A delightful gentleman by the name of Scrawny McSkinny sent me this question:
“For my entire adult life I have weighed 136lbs. Wether I eat more or less, cheese quesadillas from Taco Bell or hearty salads, it makes no difference. I think I am physically incapable of altering my body weight. I believe it is due to my ultra high metabolism. Without radioactive juice and an x-ray machine, I can’t be sure, but sometimes I think I’m pooping out my breakfast just before lunchtime. I would like a hot six pack and some man tits. What should I do?”
My most esteemed Mr. McSkinny, if only you knew the number of unholy acts I’d perform in order to have your problem. Still, as temptingly easy as it is to characterize your inability to gain weight as an “ultra high metabolism“, the truth is that this is a major oversimplification of the many complex processes involved in energy intake, storage, and output. Kick back and relax while I treat you to a very brief overview containing actual science:
Metabolism includes catabolic processes, which break food or bodily components down for energy; and anabolic processes, in which the body “builds up” and synthesizes components like muscle proteins or stores energy as glycogen or adipose (fat). Essentially, your body takes the protein, fat, and carbs from your diet and, through digestive mechanisms, breaks them down into their respective monomers: amino acids, fatty acids, and monosaccharides. Most typically, glucose (a monosaccharide) is used by the cell to generate ATP, which is a molecule with lots of stored energy that the cell uses to fuel all of its other biochemical reactions (or all of the various things that your cells do to make you, uh, live.) Other monosaccharides (like fructose), fatty acids and amino acids may also be used by the cell to generate energy, or they can be used as building blocks to construct needed materials, such as contractile proteins for muscle fibers (hint hint) or phospholipids to be incorporated into the cell’s membrane. The body uses many complex regulatory mechanisms (including hormones and biochemical feedback systems) and metabolic pathways to determine the fate of the substances that you ingest, and if this topic fascinates you then I highly recommend a course in organic chemistry or biochemistry.
My point here is that the picture gets really complicated, and much of this stuff is probably genetically determined. You have your own unique genetic profile, and if you’ve been 136 lbs. your entire adult life, you will probably never look like this, no matter what you eat. But the good news is you can still improve your health, increase your fitness and develop your body’s version of a six pack and “man tits” through lifestyle modifications like diet and exercise (I’d like to add a “duh” and a friendly but pointed eye-roll here).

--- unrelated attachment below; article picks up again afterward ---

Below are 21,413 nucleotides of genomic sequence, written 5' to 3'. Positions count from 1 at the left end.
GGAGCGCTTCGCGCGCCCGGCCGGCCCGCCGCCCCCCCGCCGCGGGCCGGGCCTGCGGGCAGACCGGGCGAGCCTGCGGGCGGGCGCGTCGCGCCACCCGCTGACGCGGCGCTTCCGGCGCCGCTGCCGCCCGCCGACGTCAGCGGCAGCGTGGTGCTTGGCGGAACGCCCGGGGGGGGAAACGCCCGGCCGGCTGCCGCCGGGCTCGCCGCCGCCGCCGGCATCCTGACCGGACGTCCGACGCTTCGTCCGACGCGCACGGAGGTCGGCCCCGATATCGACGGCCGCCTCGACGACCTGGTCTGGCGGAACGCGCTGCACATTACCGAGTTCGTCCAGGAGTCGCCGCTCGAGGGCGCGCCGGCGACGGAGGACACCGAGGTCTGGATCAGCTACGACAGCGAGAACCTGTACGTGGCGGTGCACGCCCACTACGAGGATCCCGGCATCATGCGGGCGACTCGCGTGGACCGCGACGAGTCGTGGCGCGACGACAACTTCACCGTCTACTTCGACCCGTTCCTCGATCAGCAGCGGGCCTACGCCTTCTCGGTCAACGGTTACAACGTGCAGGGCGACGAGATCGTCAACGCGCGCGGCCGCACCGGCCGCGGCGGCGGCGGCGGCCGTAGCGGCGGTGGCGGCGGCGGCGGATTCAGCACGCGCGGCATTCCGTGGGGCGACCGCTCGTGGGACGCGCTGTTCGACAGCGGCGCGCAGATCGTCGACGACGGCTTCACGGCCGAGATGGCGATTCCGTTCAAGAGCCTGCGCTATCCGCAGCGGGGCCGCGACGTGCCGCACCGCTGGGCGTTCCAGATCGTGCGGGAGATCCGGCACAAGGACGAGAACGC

You mentioned that you’ve toyed with your diet without results, but for you, I’m suspecting that exercise is the missing component. If you have not considered this, then you have bigger problems than the meager size of your deltoids. Furthermore, even if Taco Bell cheese quesadillas did help you gain weight, increasing your caloric intake without increasing your physical activity will only lead to fat gain. If increasing caloric intake alone was sufficient to build lean body mass (i.e. muscle), we’d have a body-builder epidemic here in America instead of an obesity epidemic. Perhaps your body is extra talented at burning energy for fuel, but not so concerned with storing fat or building muscle. This means that you will have to make a REALLY good argument to convince your body to bulk up. The human body, you see, is very energy efficient and is not likely to waste calories maintaining something it’s not using–better to feed glucose to the brain for math problems, or make a bunch of extra sperm for that reproductive edge, or generate lots of heat for those cold northern European nights, or use the your energy doing whatever would serve you better than maintaining accessory muscle, since the body doesn’t really know the difference between something that’s unused and something that’s useless. All of the muscles in your body are being remodeled at all times to match the functions that are required of them, which means you have to engage your muscles in a way that forces them adapt to the new demands being placed on them if you want them to be remodeled into rippling abs and bulging biceps (Guyton & Hall, 2006). Muscles do not grow via cell division (hyperplasia), but rather by increasing the diameter, length, and contractile elements (proteins called actin and myosin) of each individual muscle cell (Guyton & Hall, 2006). This process, in which a cell increases its size, is called hypertrophy. In order for hypertrophy to occur, the muscle must be loaded (either by weight or resistance) during contraction. Though we don’t know the exact mechanisms by which muscles “sense” the demand placed on them, we do know that muscles develop increased vascular supply, increased number and size of myofibrils (bundles of actin and myosin), and increased enzyme systems that supply energy (like glycolysis, which is a metabolic pathway that breaks up glycogen molecules into glucose molecules to provide a rapid energy source during short-term forceful muscle contraction) during the hypotrophy process (Guyton & Hall, 2006). We know that properly trained muscles can experience noticeable hypertrophy within 6 to 10 weeks, and that contractile proteins will decay in unused muscle and the muscle will atrophy (Guyton & Hall, 2006).